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Clearer guidance needed to ensure cleft palates diagnosed within 24 hours of birth

A medical negligence expert has called for clearer guidance for medical professionals to help diagnose a cleft palate in babies within 24 hours of birth.

Newborn baby in hospital

5 September 2017

Guidelines provide that cleft palates, which affect over 1,000 babies a year in the UK, should be diagnosed within 24 hours of birth. This allows quick referral to a team of experts including surgeons, nurses, orthodontists and speech and language therapists and repair of the cleft palate within 6-12 months of birth. 

Late diagnosis and repair of a cleft palate can lead to developmental delay, behavioural problems and speech, language and hearing difficulties.

Data from the Cleft Registry and Audit Network (CRANE) shows that in 2015 more than a quarter of babies born with a cleft palate were diagnosed late according to the national standard of diagnosis within 24 hours.

Specialist medical negligence solicitors, Emmalene Bushnell and Kriya Amin, are investigating a claim on behalf of a child whose cleft palate was missed at birth by the NHS Hospital where he was born. It was then repeatedly missed by other health care providers despite regular attendance to his GP, health visitor and other NHS hospitals with poor feeding and weight gain. His cleft palate was finally diagnosed when he was aged 2 years and 1 month and surgery performed at 2 years and just under 3 months.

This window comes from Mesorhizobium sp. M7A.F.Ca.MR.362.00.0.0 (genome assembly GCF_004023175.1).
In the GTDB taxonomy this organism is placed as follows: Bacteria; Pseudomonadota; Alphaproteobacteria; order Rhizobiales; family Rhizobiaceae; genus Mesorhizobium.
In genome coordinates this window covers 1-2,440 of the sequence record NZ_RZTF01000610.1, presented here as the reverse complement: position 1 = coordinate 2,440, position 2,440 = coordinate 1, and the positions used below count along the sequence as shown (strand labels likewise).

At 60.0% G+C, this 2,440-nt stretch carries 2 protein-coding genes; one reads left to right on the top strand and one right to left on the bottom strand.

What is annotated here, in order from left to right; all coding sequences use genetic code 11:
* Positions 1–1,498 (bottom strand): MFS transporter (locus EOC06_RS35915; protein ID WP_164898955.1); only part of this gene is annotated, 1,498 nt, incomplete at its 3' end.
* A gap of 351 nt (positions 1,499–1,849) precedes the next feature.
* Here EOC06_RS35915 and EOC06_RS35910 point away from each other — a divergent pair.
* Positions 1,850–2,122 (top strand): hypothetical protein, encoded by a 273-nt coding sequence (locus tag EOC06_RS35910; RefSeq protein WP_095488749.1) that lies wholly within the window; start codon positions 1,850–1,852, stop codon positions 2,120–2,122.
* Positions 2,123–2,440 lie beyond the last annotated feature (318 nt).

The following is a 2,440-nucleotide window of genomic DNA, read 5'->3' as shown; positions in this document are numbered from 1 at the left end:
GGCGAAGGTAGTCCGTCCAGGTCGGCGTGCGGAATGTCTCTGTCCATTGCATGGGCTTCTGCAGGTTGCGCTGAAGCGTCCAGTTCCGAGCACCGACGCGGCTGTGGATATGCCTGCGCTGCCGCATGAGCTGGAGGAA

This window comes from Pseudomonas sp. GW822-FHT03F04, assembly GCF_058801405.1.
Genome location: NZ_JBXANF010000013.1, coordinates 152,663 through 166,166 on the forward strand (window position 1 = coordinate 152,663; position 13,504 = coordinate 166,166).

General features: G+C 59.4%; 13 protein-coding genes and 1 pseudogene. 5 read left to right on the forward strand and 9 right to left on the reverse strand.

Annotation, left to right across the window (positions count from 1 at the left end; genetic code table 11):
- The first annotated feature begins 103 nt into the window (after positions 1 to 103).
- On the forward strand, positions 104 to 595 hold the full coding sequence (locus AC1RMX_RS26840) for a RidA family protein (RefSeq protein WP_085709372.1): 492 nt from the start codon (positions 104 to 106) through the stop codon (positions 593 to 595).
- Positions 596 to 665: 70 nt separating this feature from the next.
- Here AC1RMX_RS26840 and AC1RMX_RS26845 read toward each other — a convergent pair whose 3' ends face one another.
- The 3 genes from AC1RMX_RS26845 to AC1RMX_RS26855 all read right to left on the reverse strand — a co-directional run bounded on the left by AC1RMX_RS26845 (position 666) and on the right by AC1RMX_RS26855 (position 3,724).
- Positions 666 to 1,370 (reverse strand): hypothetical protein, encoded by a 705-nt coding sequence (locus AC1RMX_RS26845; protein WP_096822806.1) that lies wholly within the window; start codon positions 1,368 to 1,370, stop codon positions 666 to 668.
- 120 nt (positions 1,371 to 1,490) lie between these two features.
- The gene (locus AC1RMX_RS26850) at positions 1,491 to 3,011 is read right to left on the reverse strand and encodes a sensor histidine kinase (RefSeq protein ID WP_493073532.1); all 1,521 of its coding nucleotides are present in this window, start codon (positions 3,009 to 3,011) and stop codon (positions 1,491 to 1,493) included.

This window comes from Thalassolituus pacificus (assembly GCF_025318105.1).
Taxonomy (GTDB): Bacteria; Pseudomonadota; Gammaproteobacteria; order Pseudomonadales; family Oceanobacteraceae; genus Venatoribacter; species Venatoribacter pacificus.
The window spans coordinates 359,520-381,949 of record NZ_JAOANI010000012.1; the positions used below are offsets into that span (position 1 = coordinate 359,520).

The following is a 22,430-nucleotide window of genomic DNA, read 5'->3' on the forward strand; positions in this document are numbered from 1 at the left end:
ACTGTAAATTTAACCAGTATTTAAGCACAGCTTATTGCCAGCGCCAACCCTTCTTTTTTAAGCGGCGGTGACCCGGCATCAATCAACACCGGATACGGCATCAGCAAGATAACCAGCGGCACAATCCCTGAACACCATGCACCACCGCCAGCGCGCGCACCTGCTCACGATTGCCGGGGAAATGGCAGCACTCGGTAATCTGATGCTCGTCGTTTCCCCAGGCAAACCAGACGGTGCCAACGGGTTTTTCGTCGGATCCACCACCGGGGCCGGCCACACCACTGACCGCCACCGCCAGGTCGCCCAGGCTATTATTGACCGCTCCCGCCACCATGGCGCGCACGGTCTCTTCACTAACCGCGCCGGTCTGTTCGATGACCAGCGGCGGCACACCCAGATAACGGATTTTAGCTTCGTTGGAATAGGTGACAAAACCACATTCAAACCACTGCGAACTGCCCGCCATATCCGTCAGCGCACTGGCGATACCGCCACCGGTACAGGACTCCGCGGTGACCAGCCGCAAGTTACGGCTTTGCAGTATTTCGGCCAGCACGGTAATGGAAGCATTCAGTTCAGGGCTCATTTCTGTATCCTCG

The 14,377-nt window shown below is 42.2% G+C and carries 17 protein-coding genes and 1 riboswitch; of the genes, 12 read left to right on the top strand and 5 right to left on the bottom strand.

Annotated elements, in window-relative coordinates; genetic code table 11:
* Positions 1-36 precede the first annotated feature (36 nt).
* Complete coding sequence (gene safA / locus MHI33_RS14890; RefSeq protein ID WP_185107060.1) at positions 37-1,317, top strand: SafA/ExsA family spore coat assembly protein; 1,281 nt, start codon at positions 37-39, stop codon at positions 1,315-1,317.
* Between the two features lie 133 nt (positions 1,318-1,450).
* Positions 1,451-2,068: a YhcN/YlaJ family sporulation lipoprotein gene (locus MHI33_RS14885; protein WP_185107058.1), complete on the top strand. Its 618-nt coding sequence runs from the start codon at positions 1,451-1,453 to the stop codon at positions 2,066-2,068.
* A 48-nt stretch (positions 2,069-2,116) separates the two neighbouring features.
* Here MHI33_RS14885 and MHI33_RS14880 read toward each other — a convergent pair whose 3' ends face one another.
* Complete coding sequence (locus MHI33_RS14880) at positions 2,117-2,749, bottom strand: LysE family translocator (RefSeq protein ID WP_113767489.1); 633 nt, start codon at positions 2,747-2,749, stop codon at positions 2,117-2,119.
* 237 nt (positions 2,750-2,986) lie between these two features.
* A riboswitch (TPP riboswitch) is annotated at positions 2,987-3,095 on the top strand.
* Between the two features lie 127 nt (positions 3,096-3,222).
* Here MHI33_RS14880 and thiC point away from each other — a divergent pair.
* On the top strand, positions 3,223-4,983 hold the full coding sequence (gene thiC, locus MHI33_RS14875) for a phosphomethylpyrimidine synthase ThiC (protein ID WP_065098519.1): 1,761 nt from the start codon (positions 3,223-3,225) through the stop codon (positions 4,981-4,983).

As a result the child suffered from speech and language difficulties particularly in respect of communication and behavioural problems leading to a delay in learning and dysphonia, which was both frustrating and challenging for him to cope with at such a young age. His parents suffered significant anxiety in the years leading up to his diagnosis, particularly as they were never given any inclination from medical professionals that their son’s ongoing problems could have been related to a medical issue.

Cleft palates can occur because in early pregnancy different parts of the infant’s face develop individually and subsequently join together. If some parts of the face do not join properly, the infant is born with a cleft.

Cleft lips and palates are the most common craniofacial abnormalities. A cleft palate is a gap in the roof of the mouth leading to difficulties sucking adequately and trouble feeding. Speech, language and hearing difficulties can also develop as a result of a cleft palate.

A cleft palate is almost impossible to pick up before birth through regular scans, and can be easily missed when a baby is born if it is not looked for.  

Kriya Amin, Solicitor in the Clinical Negligence department at Leigh Day said:

“Clearer guidance on the visual and procedural technique to examine a baby’s mouth for palatal defect following birth is essential to not only avoid developmental delay and speech, hearing and language difficulties for the child but also the anxiety and distress of their parents.”

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